I’m going to bring you over to my Delicious Drupal site here. Here, I’m logged in as the User 1 or the Administrator so I see all the various controls available. Here’s a list of content on the site. We call this like the “river of content” which is okay. If I go over to Site Configuration, Site Information, I can see that I could change the amount of posts on the front page and I could even change the path, but that’s pretty much all I can do. The only other option I have is to go to Structure, Content Types. Say for example, with a specific content type like the fan art or cooking website, we don’t want recipes to show up on the front page. So I could change the default option that it doesn’t show up on the front page, and so I could limit that by all the various content types but still it’s quite limited in what I can do.

What I’d like to do on my Delicious Drupal Site is have a list of news items or news articles, so I’ll show you how to do that. Go to Structure, Views; of course, with the Views module enabled already. So we’ll go to Structure, Views, Add new view, and I would call it News Articles. Show in Content, so I mentioned before, we’ve got lots of different data here. We’re going to select Content in this case; of type, Article, so I’m limiting how much I’m going to show. I will create a page, here we go. I can even customize this path to make it shorter or change it any way I like. I’m going to keep the Default options. This is where you can see you can change your formatting and to keep it as Teasers, and that’s pretty much very similar to what’s on the front page and I can change the number of items to display.

I’m just going to save the options as we set them up in that wizard there, Save & Exit, and here we see a news page. Okay, fantastic. We’ve only got news articles now. We’re not getting everything else but if I go back to my home page, of course, it’s not set to my home page yet so I have to go back to Site Information and make my Default front page the news path that I just created.

Now, this is a little bit of magic hand-waving I’m doing right now. I am going through this a little bit quickly. I’m going to ask Hannah. If anyone has questions, Hannah can message me on Jabber and I’ll be able to see her questions if I’m going too quickly. I just want you to know that I will be covering this in more detail.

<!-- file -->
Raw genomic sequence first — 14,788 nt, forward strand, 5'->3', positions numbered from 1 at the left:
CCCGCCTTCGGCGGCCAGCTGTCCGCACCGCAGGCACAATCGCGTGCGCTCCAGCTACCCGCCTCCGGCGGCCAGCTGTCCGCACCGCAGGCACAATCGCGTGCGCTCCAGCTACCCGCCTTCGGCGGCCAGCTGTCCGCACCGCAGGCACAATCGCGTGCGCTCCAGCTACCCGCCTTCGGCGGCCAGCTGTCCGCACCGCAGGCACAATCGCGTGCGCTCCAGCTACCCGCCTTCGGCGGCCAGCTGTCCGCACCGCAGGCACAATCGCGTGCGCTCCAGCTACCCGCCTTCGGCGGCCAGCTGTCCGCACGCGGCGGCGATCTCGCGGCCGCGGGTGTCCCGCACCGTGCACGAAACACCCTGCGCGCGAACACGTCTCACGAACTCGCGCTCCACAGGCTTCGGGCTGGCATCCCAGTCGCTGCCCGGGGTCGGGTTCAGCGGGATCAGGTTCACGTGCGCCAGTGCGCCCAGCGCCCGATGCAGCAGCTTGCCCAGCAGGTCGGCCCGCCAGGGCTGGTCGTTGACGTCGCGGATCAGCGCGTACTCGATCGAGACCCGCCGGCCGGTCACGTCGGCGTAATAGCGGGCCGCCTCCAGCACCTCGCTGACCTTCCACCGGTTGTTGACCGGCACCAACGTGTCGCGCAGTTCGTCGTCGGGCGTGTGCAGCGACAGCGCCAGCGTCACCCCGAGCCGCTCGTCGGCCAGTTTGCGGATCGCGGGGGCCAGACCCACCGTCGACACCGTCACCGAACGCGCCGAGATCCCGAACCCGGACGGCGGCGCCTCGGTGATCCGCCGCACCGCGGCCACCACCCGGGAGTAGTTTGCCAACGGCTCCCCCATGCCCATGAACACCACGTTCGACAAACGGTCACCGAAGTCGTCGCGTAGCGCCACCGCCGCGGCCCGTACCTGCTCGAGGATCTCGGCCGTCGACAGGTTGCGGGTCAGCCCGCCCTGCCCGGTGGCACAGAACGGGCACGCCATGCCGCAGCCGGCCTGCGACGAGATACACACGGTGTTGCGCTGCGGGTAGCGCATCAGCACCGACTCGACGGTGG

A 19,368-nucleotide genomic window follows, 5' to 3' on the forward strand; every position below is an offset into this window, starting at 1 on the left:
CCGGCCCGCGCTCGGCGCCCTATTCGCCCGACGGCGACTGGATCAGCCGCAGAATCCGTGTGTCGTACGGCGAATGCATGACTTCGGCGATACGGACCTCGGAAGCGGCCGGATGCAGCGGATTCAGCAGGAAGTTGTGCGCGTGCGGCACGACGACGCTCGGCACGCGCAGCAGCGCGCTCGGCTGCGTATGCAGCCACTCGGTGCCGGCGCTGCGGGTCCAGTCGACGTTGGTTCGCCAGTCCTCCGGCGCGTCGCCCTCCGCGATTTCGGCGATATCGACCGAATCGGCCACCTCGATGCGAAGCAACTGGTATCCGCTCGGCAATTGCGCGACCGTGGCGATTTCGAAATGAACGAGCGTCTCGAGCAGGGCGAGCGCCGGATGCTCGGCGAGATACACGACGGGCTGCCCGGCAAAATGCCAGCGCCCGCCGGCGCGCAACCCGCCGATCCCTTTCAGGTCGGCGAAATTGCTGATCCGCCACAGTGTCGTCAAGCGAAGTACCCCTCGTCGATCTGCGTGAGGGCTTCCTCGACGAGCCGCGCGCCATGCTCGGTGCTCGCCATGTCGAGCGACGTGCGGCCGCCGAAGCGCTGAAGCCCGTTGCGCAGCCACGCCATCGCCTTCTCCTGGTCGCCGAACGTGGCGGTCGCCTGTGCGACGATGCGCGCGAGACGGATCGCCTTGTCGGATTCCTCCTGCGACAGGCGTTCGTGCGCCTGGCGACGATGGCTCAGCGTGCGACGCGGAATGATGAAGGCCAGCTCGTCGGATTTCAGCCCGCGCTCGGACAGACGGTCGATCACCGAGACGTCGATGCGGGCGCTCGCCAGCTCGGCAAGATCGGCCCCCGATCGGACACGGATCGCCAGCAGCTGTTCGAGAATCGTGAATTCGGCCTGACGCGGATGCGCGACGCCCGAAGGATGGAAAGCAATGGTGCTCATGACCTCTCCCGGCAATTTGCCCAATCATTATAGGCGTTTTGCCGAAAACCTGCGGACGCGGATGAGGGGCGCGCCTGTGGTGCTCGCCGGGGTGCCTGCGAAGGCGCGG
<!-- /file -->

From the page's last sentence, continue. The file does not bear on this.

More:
Here we go. We’ve created a view and it has got just the news. So hopefully at this stage now, what you know is that Views can allow you to basically limit your display of content. Let me go back to the presentation now. Now, there’s a potentially confusing problem. You may have realized that when we’re displaying content, we chose Teasers. Those are called View mode in Drupal and that has really nothing to do with Views, so another option which I’ll show you soon is to select Fields and then you can get field specific control.

At least at this stage, if what you understand so far about Views is that it’s a query builder, then we’re goaled in. We’re right where we need to be. We’re going to take a step back now and let me give you a little understanding of why we really have Views.

I love this website here. This is the Jane Pickens Theatre site. When we look at the front page – or the Coming Attractions Page, I should say – we may think, “Oh, okay. Well, we’re looking at a page of all of the content on this site and maybe this page is a piece of content where I can go in and edit the title of that coming attraction.” In terms of what Drupal thinks about this content, it’s only this piece here so we’re looking at one item of content or actually it’s called a node in Drupal, and that excludes anything in the sidebar, the header, the footer. This is just one entry in the content table as one piece of content. When we see something like a landing page like this, what you’re actually seeing is a collection of lots of different content from across the site. In the middle here, we see a slideshow so it’s just showing us things which have somehow been marked Featured, and then we’re seeing at the bottom, Coming Attractions like a gallery of movie posters and music posters.